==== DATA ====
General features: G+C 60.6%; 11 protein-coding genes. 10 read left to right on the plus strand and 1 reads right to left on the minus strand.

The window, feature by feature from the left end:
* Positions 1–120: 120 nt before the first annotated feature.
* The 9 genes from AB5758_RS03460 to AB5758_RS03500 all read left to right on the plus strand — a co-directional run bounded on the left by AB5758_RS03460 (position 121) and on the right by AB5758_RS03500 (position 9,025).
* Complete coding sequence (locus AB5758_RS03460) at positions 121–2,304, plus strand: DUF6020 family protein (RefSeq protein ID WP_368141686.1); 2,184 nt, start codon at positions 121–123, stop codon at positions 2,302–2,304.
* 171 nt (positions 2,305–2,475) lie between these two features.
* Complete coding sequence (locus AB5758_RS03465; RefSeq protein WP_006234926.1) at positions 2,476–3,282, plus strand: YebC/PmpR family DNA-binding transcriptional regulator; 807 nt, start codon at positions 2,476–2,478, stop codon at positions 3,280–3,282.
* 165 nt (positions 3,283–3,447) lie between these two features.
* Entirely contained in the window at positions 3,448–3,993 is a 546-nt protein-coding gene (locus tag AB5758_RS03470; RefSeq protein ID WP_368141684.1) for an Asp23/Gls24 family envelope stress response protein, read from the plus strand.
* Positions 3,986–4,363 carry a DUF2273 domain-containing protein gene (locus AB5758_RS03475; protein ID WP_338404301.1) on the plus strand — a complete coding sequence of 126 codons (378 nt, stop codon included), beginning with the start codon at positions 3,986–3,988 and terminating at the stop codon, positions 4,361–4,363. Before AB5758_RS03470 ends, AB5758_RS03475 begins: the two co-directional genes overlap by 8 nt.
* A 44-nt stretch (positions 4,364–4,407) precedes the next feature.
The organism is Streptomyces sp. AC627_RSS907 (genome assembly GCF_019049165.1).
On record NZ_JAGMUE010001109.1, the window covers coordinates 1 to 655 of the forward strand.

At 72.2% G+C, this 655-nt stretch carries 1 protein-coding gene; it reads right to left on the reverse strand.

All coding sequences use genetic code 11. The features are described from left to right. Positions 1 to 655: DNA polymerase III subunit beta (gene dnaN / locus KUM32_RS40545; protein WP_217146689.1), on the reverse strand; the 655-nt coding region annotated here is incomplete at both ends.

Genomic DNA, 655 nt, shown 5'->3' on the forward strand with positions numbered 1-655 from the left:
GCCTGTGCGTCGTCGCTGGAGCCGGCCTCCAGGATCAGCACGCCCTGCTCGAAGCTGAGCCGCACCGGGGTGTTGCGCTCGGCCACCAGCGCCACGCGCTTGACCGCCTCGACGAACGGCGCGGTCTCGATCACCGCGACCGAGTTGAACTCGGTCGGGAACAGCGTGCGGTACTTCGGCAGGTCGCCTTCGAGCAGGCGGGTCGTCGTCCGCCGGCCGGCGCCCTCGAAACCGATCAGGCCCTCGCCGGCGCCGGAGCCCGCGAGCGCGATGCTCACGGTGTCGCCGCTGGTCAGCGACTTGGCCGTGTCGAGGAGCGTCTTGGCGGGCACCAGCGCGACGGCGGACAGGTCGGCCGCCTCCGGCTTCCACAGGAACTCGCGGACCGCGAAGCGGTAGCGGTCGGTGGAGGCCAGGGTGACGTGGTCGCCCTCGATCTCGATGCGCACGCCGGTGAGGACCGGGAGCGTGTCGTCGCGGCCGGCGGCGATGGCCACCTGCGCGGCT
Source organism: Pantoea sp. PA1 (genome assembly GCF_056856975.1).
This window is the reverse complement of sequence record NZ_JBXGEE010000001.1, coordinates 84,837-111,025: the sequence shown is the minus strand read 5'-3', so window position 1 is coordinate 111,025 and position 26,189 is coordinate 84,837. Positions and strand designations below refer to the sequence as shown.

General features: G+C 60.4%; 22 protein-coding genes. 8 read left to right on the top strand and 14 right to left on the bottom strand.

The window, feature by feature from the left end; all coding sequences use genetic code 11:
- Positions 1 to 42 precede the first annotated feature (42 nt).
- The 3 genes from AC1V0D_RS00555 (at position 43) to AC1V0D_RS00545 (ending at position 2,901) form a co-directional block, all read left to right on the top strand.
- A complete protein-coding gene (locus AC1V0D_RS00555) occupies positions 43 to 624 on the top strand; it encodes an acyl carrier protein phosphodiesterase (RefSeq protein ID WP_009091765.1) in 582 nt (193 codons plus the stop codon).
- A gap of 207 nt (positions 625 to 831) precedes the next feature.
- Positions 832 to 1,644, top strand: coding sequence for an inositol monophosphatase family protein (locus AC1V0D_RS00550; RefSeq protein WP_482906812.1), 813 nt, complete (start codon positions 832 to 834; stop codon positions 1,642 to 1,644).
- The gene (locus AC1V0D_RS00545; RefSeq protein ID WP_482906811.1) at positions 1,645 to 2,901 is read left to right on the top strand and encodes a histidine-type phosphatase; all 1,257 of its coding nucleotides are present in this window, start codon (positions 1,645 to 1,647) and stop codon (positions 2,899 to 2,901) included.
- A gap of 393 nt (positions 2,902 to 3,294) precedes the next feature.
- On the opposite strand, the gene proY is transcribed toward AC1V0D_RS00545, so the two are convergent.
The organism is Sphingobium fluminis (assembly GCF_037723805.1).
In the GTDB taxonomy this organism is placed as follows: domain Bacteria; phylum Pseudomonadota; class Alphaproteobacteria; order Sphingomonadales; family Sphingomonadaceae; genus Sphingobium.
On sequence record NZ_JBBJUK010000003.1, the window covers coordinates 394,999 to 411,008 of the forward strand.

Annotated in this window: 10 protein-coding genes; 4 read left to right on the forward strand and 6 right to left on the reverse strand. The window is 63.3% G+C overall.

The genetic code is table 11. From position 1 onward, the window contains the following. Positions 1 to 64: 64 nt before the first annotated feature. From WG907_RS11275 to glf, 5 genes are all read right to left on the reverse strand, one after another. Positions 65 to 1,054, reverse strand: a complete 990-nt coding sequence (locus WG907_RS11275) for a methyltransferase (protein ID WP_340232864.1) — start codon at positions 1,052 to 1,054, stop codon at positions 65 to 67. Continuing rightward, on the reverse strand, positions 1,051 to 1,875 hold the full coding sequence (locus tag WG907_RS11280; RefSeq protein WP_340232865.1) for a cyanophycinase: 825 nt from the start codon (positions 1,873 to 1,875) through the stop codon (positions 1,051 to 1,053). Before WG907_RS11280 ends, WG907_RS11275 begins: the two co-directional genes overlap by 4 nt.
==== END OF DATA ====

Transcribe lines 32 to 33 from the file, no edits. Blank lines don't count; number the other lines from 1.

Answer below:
On sequence record NZ_JBBJUK010000003.1, the window covers coordinates 394,999 to 411,008 of the forward strand.

Annotated in this window: 10 protein-coding genes; 4 read left to right on the forward strand and 6 right to left on the reverse strand. The window is 63.3% G+C overall.